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Home > Heritage > Welcome to the Helensburgh Heritage Trust Gallery > John Logie Baird

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Presentation to family568 viewsJohn Logie Baird's sister Annie and his children Diana and Malcolm are presented with a television set from the Scophany Television Company in April 1952.
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Baird by Conroy498 viewsHelensburgh artist Stephen Conroy painted this portrait of TV inventor John Logie Baird. He was specially commissioned by the Scottish Post Office Board to paint six portraits for a postcard series to celebrate the contribution Scots have made to communication, in the year of 1989 when the first Edinburgh Festival of Science and Technology took 'communication' as its theme.
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John Logie Baird at Hastings479 viewsHelensburgh-born inventor John Logie Baird is pictured at the unveiling of a plaque by the Mayor of Hastings, where Baird first demonstrated television in 1924.
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First television transmitter529 viewsHelensburgh inventor John Logie Baird is pictured with the first television transmitter, made up literally from odds and ends, in September 1926. The apparatus was used in the world's first successful demonstrations of instantaneous moving scenes by wire and wireless. It is now housed in the Science Museum in South Kensington, London.
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Annie Baird513 viewsMiss Annie Baird, then 83, sister of John Logie Baird and daughter of the Rev John Baird, is greeted by the Rev Robert S.Cairns who invited her to cut the cake at the St Bride's Church Centenary Supper in the Victoria Hall in 1967. In the background is Mrs Arthur Wylie, one of the organisers of the event.
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Noctovision545 viewsJohn Logie Baird (left) is seen operating his night vision device, the Noctovisor, on Boxhill in Surrey in 1929. It was slung on gimbals and rotated about a circular compass scale, and was said to be able to pick up a ship's lights in fog and give a compass bearing, or televise people who were in complete darkness.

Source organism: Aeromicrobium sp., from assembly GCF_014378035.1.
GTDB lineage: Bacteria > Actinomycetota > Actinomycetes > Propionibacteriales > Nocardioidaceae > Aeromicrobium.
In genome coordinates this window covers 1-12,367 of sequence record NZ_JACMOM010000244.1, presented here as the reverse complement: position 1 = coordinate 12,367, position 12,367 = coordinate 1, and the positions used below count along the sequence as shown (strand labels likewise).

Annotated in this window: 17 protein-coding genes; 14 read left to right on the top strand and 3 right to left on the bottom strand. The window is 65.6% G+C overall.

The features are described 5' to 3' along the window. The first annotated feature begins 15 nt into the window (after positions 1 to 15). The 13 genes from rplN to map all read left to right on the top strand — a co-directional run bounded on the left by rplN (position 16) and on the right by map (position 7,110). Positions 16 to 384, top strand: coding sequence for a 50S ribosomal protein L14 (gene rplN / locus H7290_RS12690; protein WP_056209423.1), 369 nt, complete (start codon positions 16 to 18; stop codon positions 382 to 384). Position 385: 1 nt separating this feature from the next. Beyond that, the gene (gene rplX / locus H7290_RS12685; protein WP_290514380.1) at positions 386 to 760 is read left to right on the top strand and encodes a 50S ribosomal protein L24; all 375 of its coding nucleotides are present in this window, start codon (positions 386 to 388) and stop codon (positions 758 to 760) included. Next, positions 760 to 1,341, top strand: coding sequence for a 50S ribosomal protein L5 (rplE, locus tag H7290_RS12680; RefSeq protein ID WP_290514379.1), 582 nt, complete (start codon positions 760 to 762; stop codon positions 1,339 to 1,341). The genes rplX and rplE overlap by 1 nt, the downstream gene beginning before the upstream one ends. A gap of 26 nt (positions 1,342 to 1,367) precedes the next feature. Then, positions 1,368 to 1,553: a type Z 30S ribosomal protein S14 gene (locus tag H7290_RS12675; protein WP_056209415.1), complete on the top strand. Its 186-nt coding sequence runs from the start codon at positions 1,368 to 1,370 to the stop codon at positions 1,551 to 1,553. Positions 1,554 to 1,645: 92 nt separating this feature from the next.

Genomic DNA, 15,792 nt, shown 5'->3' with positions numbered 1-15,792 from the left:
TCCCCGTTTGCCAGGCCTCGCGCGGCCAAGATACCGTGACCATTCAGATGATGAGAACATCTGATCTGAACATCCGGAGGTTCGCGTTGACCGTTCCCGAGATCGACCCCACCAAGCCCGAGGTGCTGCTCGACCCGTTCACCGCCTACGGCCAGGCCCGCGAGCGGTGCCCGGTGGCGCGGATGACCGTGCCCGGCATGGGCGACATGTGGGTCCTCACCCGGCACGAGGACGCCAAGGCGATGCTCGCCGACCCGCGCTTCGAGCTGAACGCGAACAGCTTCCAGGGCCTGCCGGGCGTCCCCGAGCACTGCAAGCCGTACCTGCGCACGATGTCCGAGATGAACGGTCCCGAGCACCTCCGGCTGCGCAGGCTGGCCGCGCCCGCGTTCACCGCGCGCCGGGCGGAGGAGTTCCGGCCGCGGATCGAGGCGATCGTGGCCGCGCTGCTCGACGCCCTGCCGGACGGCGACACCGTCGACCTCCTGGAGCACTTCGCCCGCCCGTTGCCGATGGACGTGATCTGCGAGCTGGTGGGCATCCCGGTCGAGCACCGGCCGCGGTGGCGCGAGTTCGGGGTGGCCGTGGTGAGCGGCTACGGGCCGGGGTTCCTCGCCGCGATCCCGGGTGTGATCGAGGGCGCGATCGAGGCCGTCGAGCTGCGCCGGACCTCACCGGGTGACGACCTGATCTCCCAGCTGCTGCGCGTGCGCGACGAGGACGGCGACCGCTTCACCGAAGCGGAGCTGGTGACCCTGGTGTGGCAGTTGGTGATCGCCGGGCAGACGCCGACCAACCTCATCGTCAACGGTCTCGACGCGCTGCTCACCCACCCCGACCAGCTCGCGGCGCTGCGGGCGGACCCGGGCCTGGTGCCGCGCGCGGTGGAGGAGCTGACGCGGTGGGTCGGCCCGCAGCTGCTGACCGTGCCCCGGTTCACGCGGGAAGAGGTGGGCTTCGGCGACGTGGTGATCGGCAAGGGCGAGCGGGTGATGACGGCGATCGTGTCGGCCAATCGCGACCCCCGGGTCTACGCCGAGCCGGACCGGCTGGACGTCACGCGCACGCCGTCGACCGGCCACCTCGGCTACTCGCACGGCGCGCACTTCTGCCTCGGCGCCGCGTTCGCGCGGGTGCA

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Baird's electric light plant516 viewsAs a schoolboy John Logie Baird installed an electric light plant in the family home, the Manse, in West Argyle Street, Helensburgh. He is seen here with part of the plant. A home-made dynamo was driven by a water-wheel connected to the water main, and with a collection of jam jars and sheet lead successfully generated current.
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Colour television554 viewsOn July 3 1928, John Logie Baird achieved colour television for the first time. The camera and receiver were modified versions of the mechanically scanned system first demonstrated by Baird in January 1926. Two months later he demonstrated his new discovery to a scientific audience in Glasgow at the annual meeting of the British Association for the Advancement of Science. The picture is an artistic reconstruction done in 1949 of the July demonstration at his company’s laboratory in London.
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Baird by Coia481 viewsThis portrait of John Logie Baird by eminent Glasgow artist Emilio Coia was commissioned for Lomond School but was lost in the St Bride’s building fire in 1997, but both Lomond and Professor Malcolm Baird have colour laser copies. The idea was to provide a visible tribute to the school’s greatest former pupil in the absence of any commemoration in the school, and it was unveiled in September 1990 by the inventor’s widow, Mrs Margaret Baird.
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John Logie Baird501 viewsA portrait of the inventor of television.
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Family photo607 viewsJohn Logie Baird greets his father, the Rev John Baird, and his older sister Annie at the front door of his birthplace, The Lodge in West Argyle Street, in 1928. Annie is holding up her Cairn terrier ‘Jinkie’ to whom she was devoted. Baird’s prosperity is reflected in his immaculate attire which includes spats. On the other hand his father has just stepped out of the door and is still wearing his bedroom slippers.
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Baird's home phone857 viewsJohn Logie Baird created a home telephone exchange in his bedroom at The Lodge in West Argyle Street, Helensburgh, to link up five houses by means of wires slung across the street — one of them the home of his great childhood pal and later backer, entertainer Jack Buchanan. Two old friends, Bruce and Harris, are pictured using the system in the bedroom. JLB's bedroom slippers are on the ledge beneath the stool. Image supplied by the inventor's son Malcolm.
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